One Last Word

writ­ten by Nik­ki Grimes
illus­trat­ed by a num­ber of very tal­ent­ed artists: Cozbi Cabr­era, R. Gre­go­ry Christie, Pat Cum­mings, Jan Spivey Gilchrist, Ebony Glenn, Nik­ki Grimes, E.B. Lewis, Frank Mor­ri­son, Christo­pher Myers, Bri­an Pinkney, Sean Qualls, James Ran­some, Java­ka Step­toe, Shadra Strick­land, and Eliz­a­beth Zunon
Blooms­bury, Jan­u­ary 2017

Buy the book

One Last Word

Wisdom from the Harlem Renaissance

In this col­lec­tion of poet­ry, Nik­ki Grimes looks afresh at the poets of the Harlem Renais­sance — includ­ing voic­es like Langston Hugh­es, Geor­gia Dou­glas John­son, and many more writ­ers of impor­tance and res­o­nance from this era — by com­bin­ing their work with her own orig­i­nal poet­ry. Using “The Gold­en Shov­el” poet­ic method, Grimes has writ­ten a col­lec­tion of poet­ry that is as gor­geous as it is thought-provoking.

A fore­word, an intro­duc­tion to the his­to­ry of the Harlem Renais­sance, author’s note, poet biogra­phies, and index makes this not only a book to cher­ish, but a won­der­ful resource and ref­er­ence as well.

Awards and Recognition

  • Arnold Adoff Poet­ry Award for Mid­dle Read­ers, 2018
  • Boston Globe-Horn Book Hon­or Book, 2017
  • Chica­go Pub­lic Library’s Best Infor­ma­tion­al Books for Old­er Read­ers, 2017
  • Clau­dia Lewis Award, Bank Street Col­lege, 2018
  • Inter­na­tion­al Youth Library’s White Raven List fea­tured at the Bologna Chil­dren’s Book Fair 2019
  • Kirkus Reviews Best Mid­dle Grade Poet­ry, 2017
  • Lee Ben­nett Hop­kins Poet­ry Award, 2018
  • The Lion and the Uni­corn Award for Excel­lence in North Amer­i­can Poetry
  • Mass­a­chu­setts Chil­dren’s Book Award List 2018–2019
  • Myra Cohn Liv­ingston Award for Poet­ry from the Chil­dren’s Lit­er­a­ture Coun­cil of South­ern California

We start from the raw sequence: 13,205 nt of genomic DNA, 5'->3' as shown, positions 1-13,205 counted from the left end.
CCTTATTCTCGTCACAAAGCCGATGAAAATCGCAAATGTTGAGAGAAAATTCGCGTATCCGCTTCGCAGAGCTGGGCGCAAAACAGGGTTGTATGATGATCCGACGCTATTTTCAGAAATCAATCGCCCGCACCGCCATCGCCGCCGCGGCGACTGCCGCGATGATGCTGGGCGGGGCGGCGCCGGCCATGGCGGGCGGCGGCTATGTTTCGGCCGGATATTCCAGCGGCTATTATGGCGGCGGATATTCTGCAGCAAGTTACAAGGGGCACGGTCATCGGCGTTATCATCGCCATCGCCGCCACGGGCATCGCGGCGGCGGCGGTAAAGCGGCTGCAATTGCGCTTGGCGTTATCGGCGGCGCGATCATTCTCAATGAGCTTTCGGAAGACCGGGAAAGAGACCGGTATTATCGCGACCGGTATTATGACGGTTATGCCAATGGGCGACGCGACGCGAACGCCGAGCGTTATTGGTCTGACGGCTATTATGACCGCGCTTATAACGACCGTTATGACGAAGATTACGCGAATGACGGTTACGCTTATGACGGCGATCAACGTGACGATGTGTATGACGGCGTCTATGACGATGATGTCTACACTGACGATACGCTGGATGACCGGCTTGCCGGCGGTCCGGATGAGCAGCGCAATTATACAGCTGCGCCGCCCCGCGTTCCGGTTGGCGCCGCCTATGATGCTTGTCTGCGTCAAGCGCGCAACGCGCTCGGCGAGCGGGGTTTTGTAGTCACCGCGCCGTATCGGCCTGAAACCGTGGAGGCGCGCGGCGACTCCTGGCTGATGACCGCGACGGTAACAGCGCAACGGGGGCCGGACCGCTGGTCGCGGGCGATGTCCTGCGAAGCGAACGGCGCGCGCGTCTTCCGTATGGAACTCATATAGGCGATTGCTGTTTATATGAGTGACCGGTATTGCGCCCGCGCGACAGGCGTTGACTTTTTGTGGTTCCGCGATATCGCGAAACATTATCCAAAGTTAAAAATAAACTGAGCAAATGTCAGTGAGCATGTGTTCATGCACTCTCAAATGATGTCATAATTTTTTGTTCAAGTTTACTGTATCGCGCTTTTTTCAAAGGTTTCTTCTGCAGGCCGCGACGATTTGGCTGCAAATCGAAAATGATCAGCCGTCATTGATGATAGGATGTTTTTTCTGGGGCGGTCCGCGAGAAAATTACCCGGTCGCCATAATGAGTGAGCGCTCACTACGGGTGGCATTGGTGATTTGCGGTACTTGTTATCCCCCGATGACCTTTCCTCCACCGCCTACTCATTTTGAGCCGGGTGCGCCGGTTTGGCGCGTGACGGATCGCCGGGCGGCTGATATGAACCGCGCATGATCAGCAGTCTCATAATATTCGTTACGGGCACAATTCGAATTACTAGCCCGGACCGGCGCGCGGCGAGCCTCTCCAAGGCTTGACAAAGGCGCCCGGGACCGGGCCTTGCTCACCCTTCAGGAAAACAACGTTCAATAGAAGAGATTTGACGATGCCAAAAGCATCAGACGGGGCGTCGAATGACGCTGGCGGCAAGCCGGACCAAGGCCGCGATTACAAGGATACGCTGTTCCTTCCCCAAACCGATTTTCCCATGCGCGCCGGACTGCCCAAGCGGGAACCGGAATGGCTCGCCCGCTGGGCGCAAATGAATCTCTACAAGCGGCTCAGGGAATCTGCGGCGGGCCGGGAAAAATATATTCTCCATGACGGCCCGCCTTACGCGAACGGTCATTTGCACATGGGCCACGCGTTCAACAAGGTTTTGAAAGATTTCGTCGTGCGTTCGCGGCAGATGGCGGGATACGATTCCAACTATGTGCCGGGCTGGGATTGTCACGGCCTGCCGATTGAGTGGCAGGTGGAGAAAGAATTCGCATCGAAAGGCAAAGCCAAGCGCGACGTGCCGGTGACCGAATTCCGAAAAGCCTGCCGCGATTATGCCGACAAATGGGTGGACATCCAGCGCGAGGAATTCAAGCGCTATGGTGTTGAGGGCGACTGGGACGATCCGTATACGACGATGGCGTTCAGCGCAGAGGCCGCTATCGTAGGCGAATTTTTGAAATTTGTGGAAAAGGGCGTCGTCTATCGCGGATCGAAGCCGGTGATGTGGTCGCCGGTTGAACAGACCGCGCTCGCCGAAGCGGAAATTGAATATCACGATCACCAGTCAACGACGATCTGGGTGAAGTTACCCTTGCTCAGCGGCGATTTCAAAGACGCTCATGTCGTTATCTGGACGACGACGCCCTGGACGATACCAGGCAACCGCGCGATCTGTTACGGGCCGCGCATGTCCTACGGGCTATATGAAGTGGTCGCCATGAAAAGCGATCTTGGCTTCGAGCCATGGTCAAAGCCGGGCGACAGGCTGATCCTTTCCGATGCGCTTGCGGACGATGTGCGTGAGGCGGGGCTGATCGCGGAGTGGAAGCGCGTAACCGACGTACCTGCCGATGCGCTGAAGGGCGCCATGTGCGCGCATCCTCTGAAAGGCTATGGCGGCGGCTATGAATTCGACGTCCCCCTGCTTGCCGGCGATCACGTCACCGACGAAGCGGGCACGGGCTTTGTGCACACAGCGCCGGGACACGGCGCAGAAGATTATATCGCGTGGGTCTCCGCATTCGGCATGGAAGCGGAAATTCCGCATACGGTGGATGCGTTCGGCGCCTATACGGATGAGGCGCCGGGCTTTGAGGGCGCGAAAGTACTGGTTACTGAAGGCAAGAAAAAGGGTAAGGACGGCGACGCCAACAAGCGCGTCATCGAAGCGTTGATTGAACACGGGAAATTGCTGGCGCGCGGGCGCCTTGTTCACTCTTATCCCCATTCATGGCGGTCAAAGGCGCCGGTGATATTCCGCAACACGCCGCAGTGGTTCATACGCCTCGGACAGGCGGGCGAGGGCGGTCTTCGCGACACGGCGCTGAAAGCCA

• NCTE Notable Poet­ry List, 2018
  • Read­ing Beyond 2020, ALSC and The Chil­dren’s Book Council
  • School Library Jour­nal Best Books of 2017, non­fic­tion
  • YALSA Quick Picks for Reluc­tant Readers


Nik­ki  reads “Jabari Unmasked” from One Last Word, one of her favorite books. All the poems in One Last Word are Gold­en Shov­el poems. Sev­er­al of the lines are bor­rowed from “We Wear The Mask” by Paul Lau­rence Dun­bar, one of her favorite poets from the Harlem Renaissance.

Nik­ki reads poems “Truth,” “A Safe Place,” and “The Sculp­tor” from One Last Word, one of her favorite books. All the poems in One Last Word are Gold­en Shov­el poems where sev­er­al of the lines are bor­rowed from her favorite poets from the Harlem Renais­sance. Cov­er illus­tra­tion by Christo­pher Myers. Thank you Blooms­bury for allow­ing me to share this book!


  Time­ly and thought-pro­vok­ing, Grimes’ col­lec­tion trans­ports young read­ers through the endur­ing expres­sive­ness of the Harlem Renais­sance, jux­ta­pos­ing clas­sic poems of the era with her own orig­i­nal work and full-col­or art by con­tem­po­rary African-Amer­i­can illus­tra­tors. Grimes’ choice of form, the Gold­en Shov­el poem, does the mag­ic of weav­ing gen­er­a­tions of black ver­bal artistry into a use­ful, the­mat­ic, gold­en thread. A chal­lenge indeed, the struc­ture demands tak­ing either a short poem in its entire­ty or a line from that poem, known as a “strik­ing line,” in order to serve as the foun­da­tion for a new poem in which each line ends with one word from the orig­i­nal. With this, the clas­sic open­ing line of Jean Toomer’s “Storm End­ing” (“Thun­der blos­soms gor­geous­ly above our heads”) is rein­vig­o­rat­ed with­in new verse as Grimes reminds young read­ers that “The truth is, every day we rise is like thun­der— / a clap of sur­prise. Could be echoes of trou­ble, or blos­soms / of bless­ing.” Grimes joins the work of his­toric black word­smiths such as Geor­gia Dou­glas John­son, Coun­tee Cullen, Langston Hugh­es, plus the less-anthol­o­gized yet incred­i­bly insight­ful Gwen­dolyn Ben­nett and Clara Ann Thomp­son, with her con­tem­po­rary char­ac­ters and the­mat­ic entan­gle­ments to bring forth a Harlem Renais­sance that is as close to the present as the weight of injus­tice and unful­filled promise that they spoke through. This strik­ing, pas­sion­ate anthol­o­gy reminds young read­ers and adult fans of poet­ry alike that while black life remains “no crys­tal stair,” there remains rea­son to hope and a reserve of courage from which to draw. (Kirkus Reviews, starred review)